Similarly, electronics and electrical systems should be tested to ensure operation: on a boat, nothing should be thought of as a given or assumed. Batteries should be charged with a marine-rated, ignition-protected battery charger (preferably permanently installed) if they haven’t been charged all winter. Cockpit, cabin, and navigation lights should be switched on to ensure function. Pressurized freshwater systems should be operated and tested at every faucet or hose and tested to ensure water pressure, as well as to verify the absence of leaks behind furniture or into the bilge. Battery electrolyte levels should be checked (if wet-cell) and adjusted with distilled water as needed. Outlets, fridges, ranges, etc. should be tested and cleaned/repaired as needed, for many owners are greeted by an unpleasant and odiferous surprise in their vessel’s fridge or oven come springtime!

spring commissioning
Haul outs are not cheap, so be sure to check everything before launching.

Ground tackle and electric windlasses should also be lubricated and tested. Cleats and stanchions should be kicked and yanked to ensure they remain tight and true. Canvas should be fitted and inspected. Propellers should be removed and greased—and propeller shafts should be checked for play or warping. 

I think at this point you get the point, and I rest my case.

Step Three: Schedule/complete repairs.

At this stage, assuming you are thorough in your inspection, I am sure you will have a list of necessary tasks and repairs to complete before launching, as all boats new and old do. It is at this point one should prioritize tasks based on necessity and preference into a hierarchy. Tasks which cannot be completed by DIY means should be outsourced to one of the many trustworthy shops in the area. As an operator of a small, local, and personally tailored marine repair, consulting, and surveying business, heed my advice: it is best to schedule repairs as soon as possible, because come summer, shops become inundated with work and have little capacity to perform larger repairs (if needed). In the height of the season, it is typical to be backlogged six to eight weeks, while winter, fall, and spring will be one to two weeks in most cases.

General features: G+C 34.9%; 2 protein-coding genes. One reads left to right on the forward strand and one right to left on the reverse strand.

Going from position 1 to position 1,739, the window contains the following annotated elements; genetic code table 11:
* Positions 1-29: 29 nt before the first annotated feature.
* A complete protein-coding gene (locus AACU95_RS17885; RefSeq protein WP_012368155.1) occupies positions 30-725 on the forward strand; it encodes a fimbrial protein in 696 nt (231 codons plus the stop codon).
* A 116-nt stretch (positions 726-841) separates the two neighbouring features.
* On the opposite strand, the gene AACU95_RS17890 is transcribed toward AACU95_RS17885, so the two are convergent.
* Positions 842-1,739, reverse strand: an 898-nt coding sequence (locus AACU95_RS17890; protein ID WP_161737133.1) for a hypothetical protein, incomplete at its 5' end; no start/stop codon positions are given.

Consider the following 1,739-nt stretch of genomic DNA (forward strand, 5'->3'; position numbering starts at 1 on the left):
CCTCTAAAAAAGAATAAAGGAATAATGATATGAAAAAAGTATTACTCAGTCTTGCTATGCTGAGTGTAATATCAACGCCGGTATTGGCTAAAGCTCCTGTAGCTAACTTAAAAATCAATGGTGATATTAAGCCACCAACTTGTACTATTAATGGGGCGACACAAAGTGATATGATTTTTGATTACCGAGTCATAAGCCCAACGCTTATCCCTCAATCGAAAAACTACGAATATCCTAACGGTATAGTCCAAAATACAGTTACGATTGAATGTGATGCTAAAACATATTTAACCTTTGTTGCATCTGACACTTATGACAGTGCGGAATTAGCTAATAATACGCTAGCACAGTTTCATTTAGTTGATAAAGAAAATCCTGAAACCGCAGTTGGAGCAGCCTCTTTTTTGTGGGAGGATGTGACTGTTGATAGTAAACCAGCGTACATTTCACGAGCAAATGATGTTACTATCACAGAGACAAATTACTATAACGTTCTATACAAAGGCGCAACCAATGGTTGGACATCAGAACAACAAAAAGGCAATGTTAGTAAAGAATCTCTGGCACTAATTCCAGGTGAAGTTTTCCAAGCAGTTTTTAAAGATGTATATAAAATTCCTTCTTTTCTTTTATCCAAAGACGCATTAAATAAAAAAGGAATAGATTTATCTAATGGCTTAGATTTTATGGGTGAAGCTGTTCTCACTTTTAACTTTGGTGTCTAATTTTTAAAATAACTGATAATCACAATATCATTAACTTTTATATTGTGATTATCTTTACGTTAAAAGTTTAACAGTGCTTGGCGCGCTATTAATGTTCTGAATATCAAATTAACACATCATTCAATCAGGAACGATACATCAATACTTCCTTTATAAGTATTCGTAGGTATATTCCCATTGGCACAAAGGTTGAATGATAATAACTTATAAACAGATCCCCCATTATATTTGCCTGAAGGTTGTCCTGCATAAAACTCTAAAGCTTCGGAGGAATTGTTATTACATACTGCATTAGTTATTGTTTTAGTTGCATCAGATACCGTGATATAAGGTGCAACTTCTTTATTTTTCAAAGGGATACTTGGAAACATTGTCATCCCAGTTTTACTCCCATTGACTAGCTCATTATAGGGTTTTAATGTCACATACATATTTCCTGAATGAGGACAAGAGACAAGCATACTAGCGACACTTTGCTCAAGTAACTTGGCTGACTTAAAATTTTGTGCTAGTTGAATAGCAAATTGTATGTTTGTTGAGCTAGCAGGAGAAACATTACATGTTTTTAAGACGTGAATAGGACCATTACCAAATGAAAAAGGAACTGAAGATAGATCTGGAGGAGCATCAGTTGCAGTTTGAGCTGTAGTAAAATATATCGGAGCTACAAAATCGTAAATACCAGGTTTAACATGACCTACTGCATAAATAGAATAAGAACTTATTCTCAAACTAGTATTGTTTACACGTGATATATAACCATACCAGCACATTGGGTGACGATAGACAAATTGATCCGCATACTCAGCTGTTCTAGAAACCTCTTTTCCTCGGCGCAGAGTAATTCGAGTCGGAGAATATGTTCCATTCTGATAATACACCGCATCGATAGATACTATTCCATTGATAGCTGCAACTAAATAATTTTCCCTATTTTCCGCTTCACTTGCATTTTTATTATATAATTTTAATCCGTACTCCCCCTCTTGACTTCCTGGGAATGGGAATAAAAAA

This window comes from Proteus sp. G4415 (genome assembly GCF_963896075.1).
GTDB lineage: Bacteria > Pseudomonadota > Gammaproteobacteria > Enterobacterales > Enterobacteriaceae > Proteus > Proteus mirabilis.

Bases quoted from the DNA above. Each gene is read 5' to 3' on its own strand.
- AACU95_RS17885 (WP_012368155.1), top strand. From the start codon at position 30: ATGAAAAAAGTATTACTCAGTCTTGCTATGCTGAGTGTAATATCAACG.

Once larger, more complex tasks are scheduled to be hired out, it is time to DIY those repairs, maintenance-tasks, and upgrades that are applicable. Through this approach, your vessel will gradually become ready for the season, bit by bit.


The beginning of a new season presents a good opportunity to go through and do a thorough, annual cleaning of all things. Assuming a gel coated exterior, this is the time to apply (or have applied) a polish or ceramic coating—after buffing with rubbing compound if needed. For this task, I prefer Shurrhold Buff Magic and Pro Polish, which I’ve used for years with good results on my older boat, as well as clients’ boats. In Maryland, applying Pro Polish is typically a bi-annual affair for uncovered vessels. For smooth fiberglass surfaces inside lockers or the cockpit, a spray on/wipe off speed detailer with UV inhibitors by Boat Bling or 303 is a safe bet.